“Everyone is a genius. But if you judge a fish by its ability to climb a tree, it will live its whole life believing that it is stupid.”
This quotation alludes to a long-standing allegorical framework. It is inappropriate to judge an animal by focusing on a skill which the creature does not possess. A fish is specialised to swim superbly, and its ability to climb a tree is non-existent or rudimentary. In the domain of education this allegory has been employed repeatedly for more than one hundred years. Hence, this quotation is built on ideas that have been in circulation among educators for many decades.
A long time ago, when the animal creation was being differentiated into swimmers, climbers, fliers, and runners, there was a school for the development of the animals.
The theory of the school was that the best animals should be able to do one thing as well as another; and if there was an apparent aptitude in a given animal for doing one thing and an apparent inaptitude for doing other things, the time and effort should be spent upon the latter instead of the former.
If one had short legs and good wings, the attention should be given to running so as to even up the qualities as far as possible. So the duck was kept waddling instead of swimming, the pelican was kept wagging his short wings in the attempt to fly. The eagle was made to run and allowed to fly only for recreation, while maturing tadpoles were unmercifully guyed for being neither one thing nor another.
All this in the name of Education.
Nature was not to be trusted in her make up of individuals, for individuals should be symmetrically developed and similar for their own welfare as well as for the welfare of the community.
The animals that would not submit to such training, but persisted in developing the best gifts they had, were dishonoured, called narrow-minded and specialists, and special difficulties were placed in their way when they attempted to ignore the theory of education recognised by the school.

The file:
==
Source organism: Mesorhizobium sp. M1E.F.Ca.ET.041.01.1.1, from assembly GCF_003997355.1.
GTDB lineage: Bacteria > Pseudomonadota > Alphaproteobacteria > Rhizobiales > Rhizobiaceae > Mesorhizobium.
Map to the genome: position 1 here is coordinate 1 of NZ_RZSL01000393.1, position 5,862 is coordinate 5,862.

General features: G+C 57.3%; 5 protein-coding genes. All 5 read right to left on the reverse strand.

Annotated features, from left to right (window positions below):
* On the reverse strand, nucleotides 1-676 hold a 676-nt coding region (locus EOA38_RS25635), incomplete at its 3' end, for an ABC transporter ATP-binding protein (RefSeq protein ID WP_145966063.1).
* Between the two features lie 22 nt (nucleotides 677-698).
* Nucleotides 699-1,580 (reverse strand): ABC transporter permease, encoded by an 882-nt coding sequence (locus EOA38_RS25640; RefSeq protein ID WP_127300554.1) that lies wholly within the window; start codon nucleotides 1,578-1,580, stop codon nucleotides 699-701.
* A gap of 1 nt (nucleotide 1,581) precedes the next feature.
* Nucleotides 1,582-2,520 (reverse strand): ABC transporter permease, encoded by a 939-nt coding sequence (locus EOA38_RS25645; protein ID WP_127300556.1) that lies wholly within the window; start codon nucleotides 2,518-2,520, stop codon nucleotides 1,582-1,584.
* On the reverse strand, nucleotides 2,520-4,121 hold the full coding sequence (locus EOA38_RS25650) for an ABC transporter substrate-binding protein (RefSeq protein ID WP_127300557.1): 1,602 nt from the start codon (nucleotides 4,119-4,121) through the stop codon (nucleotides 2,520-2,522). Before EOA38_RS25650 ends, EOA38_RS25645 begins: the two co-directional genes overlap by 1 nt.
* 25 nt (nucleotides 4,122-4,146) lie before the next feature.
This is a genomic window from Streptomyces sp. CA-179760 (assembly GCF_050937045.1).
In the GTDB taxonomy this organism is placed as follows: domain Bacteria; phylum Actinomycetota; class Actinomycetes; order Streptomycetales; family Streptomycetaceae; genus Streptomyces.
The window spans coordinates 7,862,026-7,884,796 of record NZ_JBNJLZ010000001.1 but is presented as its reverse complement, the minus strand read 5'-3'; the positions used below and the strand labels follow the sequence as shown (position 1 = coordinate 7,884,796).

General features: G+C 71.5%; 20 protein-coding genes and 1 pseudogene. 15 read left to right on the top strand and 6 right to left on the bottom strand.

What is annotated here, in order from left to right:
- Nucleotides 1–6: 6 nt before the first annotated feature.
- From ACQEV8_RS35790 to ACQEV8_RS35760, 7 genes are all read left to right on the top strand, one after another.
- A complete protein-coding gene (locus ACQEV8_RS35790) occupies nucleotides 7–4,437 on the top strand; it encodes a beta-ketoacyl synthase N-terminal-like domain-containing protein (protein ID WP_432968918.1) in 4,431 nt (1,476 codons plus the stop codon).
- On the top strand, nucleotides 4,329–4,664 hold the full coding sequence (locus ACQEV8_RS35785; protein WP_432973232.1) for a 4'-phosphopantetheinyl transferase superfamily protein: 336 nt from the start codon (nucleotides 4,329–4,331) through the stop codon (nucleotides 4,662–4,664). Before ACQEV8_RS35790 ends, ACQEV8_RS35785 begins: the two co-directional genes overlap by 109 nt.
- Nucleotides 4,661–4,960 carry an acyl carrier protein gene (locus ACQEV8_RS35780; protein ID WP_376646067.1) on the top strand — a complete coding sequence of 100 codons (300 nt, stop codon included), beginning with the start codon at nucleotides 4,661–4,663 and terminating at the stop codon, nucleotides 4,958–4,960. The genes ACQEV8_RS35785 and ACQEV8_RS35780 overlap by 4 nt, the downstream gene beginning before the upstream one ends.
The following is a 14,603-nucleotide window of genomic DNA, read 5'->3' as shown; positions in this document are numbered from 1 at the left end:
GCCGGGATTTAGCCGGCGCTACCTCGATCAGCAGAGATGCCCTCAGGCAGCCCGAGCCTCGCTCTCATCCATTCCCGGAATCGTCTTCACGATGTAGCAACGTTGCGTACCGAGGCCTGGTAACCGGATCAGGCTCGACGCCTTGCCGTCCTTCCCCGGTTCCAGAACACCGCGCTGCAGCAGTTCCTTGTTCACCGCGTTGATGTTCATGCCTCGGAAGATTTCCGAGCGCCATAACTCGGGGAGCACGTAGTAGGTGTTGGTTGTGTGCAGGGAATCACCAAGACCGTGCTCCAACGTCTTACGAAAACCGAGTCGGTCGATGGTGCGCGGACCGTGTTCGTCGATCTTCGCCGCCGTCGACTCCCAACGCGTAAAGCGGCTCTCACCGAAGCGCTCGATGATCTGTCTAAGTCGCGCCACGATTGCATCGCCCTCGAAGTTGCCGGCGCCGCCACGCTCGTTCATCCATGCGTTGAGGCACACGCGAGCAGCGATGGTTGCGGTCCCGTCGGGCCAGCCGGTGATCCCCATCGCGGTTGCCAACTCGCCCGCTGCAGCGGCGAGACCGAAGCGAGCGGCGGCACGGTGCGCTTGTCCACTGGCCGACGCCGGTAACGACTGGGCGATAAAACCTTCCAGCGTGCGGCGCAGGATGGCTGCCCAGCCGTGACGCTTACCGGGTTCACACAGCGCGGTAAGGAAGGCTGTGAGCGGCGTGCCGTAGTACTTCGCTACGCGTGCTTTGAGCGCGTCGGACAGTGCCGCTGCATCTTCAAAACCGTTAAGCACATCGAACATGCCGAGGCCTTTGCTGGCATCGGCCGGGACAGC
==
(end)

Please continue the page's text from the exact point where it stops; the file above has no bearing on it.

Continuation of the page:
No one was allowed to graduate from that school unless he could climb, swim, run, and fly at a certain prescribed rate.
In 1903 a newspaper in Illinois published a fable called “Jungle School Board” with animals in a scholastic setting, but the emphasis was different. The creatures were unable to construct a joint curriculum: 1 1903 April 29, The Illinois State Journal, For Women and Children: Jungle School Board, Quote Page 4, Springfield, Illinois. (GenealogyBank) ↩
When the animals decided to establish schools they selected a school board consisting of Mr. Elephant, Mr. Kangaroo and Mr. Monkey, and these fellows held a meeting to agree upon their plans.
“What shall the animals’ children be taught in the animal school? That is the question,” declared Mr. Monkey.
“Yes, that is the question,” exclaimed Mr. Kangaroo and Mr. Elephant together.
“They should be taught to climb trees,” said the monkey, positively. “All my relatives will serve as teachers.”
“No, indeed!” shouted the other two, in chorus. “That would never do.”
“They should he taught to jump,” cried the kangaroo, with emphasis. “All of my relatives will be glad to teach them.”